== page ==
Air Force Seeks Impossible-to-Intercept Communications
The Air Force has enlisted a group of researchers to create quantum memories based on the interaction between light and matter that would result in a new form of encryption that some experts have called “perfect.” Quantum systems provide a level of security far exceeding that of any cryptographic protocol currently known, experts say.
Led by a team at the Georgia Institute of Technology, researchers will look at three approaches for producing entangled quantum memories that could allow for long-distance transmission of secure information. The Air Force Office of
Scientific Research is funding the five-year, $8.5 million project.
“We aim to create large-scale systems that use entanglement for quantum communication and potentially also quantum computing,” says principal investigator Alex Kuzmich, a professor in Georgia Tech’s school of physics.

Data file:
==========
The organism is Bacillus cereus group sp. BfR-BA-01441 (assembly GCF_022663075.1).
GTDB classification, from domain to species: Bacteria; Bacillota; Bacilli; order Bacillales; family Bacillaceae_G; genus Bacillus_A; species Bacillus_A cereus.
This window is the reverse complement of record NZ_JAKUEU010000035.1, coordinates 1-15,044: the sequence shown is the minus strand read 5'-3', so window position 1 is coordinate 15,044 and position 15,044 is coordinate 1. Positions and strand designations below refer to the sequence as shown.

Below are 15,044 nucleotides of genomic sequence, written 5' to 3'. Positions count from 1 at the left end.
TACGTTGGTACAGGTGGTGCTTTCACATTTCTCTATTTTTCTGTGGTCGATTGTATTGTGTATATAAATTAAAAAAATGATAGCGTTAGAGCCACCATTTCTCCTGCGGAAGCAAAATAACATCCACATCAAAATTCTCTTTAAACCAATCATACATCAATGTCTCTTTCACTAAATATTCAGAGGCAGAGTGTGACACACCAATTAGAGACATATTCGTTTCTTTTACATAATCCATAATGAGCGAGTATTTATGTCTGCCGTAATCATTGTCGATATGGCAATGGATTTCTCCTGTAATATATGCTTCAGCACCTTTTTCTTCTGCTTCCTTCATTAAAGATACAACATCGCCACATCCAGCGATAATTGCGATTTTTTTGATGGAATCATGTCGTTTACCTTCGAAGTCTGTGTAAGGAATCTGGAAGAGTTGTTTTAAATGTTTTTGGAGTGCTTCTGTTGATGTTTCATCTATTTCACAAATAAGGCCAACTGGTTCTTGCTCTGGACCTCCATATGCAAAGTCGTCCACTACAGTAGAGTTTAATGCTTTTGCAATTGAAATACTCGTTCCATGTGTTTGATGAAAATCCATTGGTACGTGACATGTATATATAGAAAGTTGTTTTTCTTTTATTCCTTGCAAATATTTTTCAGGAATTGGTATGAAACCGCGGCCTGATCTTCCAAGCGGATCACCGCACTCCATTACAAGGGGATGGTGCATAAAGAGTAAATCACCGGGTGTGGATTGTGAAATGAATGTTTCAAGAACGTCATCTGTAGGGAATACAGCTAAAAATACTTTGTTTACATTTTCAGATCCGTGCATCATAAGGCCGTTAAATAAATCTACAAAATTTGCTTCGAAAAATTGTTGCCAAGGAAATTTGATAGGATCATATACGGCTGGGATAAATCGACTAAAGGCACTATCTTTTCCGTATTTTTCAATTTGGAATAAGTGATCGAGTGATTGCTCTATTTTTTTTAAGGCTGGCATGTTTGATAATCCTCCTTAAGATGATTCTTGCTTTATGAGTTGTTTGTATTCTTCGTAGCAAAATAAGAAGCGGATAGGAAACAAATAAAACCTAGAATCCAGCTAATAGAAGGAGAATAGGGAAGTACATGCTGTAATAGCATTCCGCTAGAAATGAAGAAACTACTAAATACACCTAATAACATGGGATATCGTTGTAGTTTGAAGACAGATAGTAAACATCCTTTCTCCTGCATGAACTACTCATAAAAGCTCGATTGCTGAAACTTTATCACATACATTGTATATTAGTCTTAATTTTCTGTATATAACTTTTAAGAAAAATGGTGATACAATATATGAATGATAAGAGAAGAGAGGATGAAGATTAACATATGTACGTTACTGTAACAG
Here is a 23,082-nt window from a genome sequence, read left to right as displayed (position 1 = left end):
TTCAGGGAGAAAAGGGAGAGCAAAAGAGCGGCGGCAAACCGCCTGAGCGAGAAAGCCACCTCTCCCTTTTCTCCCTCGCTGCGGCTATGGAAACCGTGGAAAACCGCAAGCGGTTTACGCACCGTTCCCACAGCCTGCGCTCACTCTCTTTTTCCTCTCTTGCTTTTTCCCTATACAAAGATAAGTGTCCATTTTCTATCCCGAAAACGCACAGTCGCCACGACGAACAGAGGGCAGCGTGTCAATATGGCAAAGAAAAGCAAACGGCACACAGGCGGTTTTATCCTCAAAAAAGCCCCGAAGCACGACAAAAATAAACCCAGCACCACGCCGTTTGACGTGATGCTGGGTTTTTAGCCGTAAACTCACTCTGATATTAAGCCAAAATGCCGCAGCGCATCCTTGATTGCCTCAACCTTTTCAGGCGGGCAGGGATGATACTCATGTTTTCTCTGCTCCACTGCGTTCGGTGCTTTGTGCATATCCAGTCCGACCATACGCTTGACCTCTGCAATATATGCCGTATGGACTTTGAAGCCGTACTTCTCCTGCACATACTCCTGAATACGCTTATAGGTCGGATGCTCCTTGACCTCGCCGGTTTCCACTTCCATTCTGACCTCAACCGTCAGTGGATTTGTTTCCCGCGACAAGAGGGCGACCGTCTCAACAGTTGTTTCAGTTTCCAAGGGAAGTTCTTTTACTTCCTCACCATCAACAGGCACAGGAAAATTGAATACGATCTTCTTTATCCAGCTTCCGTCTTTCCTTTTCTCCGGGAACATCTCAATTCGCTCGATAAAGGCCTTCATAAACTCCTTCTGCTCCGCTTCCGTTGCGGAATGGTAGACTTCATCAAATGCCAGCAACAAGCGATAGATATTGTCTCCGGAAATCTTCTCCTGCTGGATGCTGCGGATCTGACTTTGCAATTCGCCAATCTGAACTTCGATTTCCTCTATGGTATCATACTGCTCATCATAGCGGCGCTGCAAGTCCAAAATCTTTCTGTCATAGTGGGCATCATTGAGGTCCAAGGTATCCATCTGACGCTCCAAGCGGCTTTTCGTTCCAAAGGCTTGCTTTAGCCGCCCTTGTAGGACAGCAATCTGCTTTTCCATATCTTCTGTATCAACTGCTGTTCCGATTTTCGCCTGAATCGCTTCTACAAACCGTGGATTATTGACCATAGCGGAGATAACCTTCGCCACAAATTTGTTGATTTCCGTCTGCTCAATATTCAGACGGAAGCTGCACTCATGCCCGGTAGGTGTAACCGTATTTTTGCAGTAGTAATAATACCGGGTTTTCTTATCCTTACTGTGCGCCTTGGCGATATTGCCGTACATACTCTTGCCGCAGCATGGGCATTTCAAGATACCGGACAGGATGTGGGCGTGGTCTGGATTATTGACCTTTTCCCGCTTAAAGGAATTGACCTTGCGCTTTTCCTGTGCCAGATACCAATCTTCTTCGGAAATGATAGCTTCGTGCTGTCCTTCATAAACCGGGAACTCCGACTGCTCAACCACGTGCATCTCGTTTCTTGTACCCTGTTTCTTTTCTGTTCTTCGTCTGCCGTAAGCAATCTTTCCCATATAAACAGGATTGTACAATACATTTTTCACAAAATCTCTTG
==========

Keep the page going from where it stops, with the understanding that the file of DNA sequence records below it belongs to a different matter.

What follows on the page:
Scientists will look at different ways of designing the matter-light interaction used to produce entangled photons, including neutral atom memories with electronically excited interactions, nitrogen-vacancy defects in diamonds and charged quantum dots. The researchers are striving for three basic capabilities: storing quantum information for seconds rather than milliseconds as is the best case scenario today; converting the information to light; and transmitting the information over long distances.
Challenges remain, including minimizing the loss of light as signals move through optical fiber systems used to transmit the entangled photons.
“Light is easily lost, and there’s not much that can be done about that from a fundamental physics standpoint,” Kuzmich says.
The optical equipment used in research also will have to be shrunk down to chip size for the commercial market.